School Security and Wearing a Kirpan (Sikh Article of Faith)

School Security And Wearing A Kirpan (Sikh Article Of Faith)

By: Nirmolak Heera

2.6 Offensive weapons

2.6.1 It is an offence under the Offensive Weapons Act 1996 to carry, without reason or authority, a knife or offensive weapon in or around schools. This applied to all knives other than folding pen knives with a three inch or smaller blade. Exceptions to this include knives used for educational purposes, and knives carried for religious purposes, eg a Sikh’s kirpan, see Annex F (part 6.1).

6.1.7 ‘Premises’ means land used for the purposes of the school. This would include playing fields for example, but is defined as excluding any land occupied solely as a dwelling by a person employed at the school.

Statutory defences for carrying an offensive weapon

6.1.8 A person who could prove that he had good reason or authority for carrying a knife, for example an officer cadet, would have at his disposal a general defence under the Offensive Weapons Act. There are in addition a number of special exceptions which permit the carrying of knives:
· for use at work (eg knives needed in school kitchens);
· for educational purposes (eg tools needed for National Curriculum technology);
· for religious reasons (eg a sikh’s kirpan); or
· as part of a national costume (eg Scottish highland dress).

6.1.9 Where Sikh pupils wish to carry a kirpan for religious reasons, local education authorities and governing bodies should also be aware of their duties under the Health and Safety at Work etc Act 1974 and the Race Relations Act 1976. Further advice is at Annex F.



1 As explained in paragraph 6.1.8, the carrying of a knife for religious purposes is a statutory defence under section 4 of the Offensive Weapons Act 1996.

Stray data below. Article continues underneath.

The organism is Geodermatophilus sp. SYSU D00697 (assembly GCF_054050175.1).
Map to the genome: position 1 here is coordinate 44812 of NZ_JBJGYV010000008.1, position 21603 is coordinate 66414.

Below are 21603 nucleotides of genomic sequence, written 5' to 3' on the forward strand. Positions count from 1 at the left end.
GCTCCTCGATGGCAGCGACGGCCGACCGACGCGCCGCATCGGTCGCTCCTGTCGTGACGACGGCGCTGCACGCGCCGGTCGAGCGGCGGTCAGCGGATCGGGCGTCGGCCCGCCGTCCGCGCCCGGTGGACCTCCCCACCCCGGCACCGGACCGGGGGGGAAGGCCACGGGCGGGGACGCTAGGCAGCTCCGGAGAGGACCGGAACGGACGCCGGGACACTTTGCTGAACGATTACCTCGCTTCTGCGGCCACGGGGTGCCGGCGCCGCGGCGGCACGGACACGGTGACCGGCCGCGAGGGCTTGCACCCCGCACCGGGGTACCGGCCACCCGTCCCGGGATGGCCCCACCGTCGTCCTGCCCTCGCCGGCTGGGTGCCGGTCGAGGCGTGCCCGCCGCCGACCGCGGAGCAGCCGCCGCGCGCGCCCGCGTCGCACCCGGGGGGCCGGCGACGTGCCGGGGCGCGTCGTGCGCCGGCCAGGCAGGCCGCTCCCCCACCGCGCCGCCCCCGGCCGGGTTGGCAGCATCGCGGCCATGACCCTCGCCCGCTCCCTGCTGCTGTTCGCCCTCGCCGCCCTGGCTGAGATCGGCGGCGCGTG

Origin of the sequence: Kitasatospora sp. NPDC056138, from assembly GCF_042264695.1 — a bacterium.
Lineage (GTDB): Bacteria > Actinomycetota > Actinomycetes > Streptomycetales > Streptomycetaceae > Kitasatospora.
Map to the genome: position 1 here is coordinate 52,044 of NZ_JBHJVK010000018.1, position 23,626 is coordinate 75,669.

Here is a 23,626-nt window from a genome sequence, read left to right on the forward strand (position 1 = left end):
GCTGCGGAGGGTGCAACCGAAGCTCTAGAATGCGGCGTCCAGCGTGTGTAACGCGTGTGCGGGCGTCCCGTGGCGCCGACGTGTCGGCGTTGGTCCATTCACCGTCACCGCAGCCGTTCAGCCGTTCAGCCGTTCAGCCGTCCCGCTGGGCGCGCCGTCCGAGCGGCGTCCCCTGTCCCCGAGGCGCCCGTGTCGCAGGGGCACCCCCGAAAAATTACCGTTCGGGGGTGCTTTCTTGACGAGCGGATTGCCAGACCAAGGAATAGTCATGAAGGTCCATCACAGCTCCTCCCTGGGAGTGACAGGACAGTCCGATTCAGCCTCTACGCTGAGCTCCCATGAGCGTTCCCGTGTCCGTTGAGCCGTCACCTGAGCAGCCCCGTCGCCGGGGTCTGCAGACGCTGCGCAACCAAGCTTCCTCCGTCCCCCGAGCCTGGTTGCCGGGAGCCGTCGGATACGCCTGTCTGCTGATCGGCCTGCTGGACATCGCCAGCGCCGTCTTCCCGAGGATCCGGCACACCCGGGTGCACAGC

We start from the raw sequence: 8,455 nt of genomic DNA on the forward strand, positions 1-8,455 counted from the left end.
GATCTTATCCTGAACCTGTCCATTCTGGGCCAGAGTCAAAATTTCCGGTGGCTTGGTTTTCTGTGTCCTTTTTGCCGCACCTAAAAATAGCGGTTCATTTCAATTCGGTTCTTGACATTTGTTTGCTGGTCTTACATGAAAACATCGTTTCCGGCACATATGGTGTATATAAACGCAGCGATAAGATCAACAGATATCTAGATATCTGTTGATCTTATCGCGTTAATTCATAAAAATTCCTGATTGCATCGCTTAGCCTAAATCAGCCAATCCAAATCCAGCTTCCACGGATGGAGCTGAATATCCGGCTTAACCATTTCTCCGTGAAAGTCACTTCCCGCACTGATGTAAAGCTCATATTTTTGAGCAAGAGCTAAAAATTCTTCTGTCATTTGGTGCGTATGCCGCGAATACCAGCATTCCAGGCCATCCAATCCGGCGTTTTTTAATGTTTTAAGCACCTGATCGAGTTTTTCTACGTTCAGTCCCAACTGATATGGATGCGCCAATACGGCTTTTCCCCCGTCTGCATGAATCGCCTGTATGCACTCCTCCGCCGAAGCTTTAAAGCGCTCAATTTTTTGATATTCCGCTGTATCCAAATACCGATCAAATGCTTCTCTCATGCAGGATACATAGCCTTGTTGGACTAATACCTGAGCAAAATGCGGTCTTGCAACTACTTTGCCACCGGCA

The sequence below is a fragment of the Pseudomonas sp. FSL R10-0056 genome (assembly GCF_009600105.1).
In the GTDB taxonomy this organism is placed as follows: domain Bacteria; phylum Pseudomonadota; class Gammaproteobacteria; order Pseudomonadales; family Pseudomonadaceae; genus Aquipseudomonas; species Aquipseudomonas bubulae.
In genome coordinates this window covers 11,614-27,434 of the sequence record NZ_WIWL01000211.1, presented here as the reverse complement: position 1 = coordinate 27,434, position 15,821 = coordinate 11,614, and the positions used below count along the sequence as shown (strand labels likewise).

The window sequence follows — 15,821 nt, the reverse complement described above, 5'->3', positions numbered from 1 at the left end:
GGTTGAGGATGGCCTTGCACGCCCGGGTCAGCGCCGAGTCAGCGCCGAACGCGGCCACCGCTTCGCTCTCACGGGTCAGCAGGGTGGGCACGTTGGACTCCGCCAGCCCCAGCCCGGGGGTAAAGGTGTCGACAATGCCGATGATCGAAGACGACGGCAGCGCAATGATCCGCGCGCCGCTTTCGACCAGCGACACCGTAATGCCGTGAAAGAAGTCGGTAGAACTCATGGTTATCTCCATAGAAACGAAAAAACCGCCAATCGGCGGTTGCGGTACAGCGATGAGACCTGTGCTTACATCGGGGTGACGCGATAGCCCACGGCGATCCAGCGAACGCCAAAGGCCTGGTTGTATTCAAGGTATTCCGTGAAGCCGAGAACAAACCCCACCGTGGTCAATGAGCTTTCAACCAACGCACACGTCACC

2 Sikhs who have been initiated in a ceremony called Amrit Pahul are required to carry a kirpan at all times. The kirpan is a ceremonial sword and is one of the five sacred symbols of the Sikh faith. Both male and female children can be initiated. There is no lower age limit, but the child must be old enough to understand the significance of the ceremony. Children of primary school age have undergone the ceremony.

3 Some Sikhs believe that it is sufficient for the kirpan to be symbolic, so that kirpans as small as one and a half inches long can be worn under clothing and sealed so that they cannot be drawn. Kirpans may sometimes be secured in protective padding. Other Sikhs believe that the Kirpan must be around eight inches long, with a five inch blade.

4 Governing bodies of all schools and, in the case of county and controlled schools, LEAs, have responsibilities under health and safety legislation to ensure the welfare of those within schools. It is for them to decide whether to allow Sikh children to wear a kirpan in schools. They will need to be able to satisfy themselves that the kirpan does not present a health and safety risk either to the child wearing it or to other pupils and staff.

5 LEAs and governing bodies also need to be aware of the possible impact of the Race Relations Act 1976. The courts have ruled that Sikhs are a ‘racial group’ for the purposes of the Act. Depending on the circumstances, a rule which operated to forbid the wearing of a kirpan, or resulted in, for example, the exclusion of a pupil who insisted on wearing one, might be alleged to constitute unlawful indirect discrimination under section 17 of the Act. A requirement will not be indirectly discriminatory, however, if it is adopted for a legitimate objective and is an appropriate and reasonably necessary means of achieving this objective. In particular cases it may be appropriate to take legal advice.

6 Schools should be fully aware of the religious observances of Sikhs and the need to deal with this issue sensitively. It should normally be possible to reach a compromise between the religious practice of the Sikh community on the one hand, and the understandable concerns of schools and non-Sikh parents on the other, for example by permitting the wearing of symbolic kirpans secured as described above.

7 A number of LEAs have produced detailed guidelines on this issue, which have been drawn up after local consultation with both the Sikh community and schools. In respect of county and controlled schools, LEAs should offer advice where difficulties arise over this issue. Any guidelines produced by LEAs should not require schools to admit children wearing kirpans if they meet certain specifications. The governing body and staff at the school will have their own responsibilities relating to the conduct of the school and the welfare of pupils, on which they will need to make a judgement.

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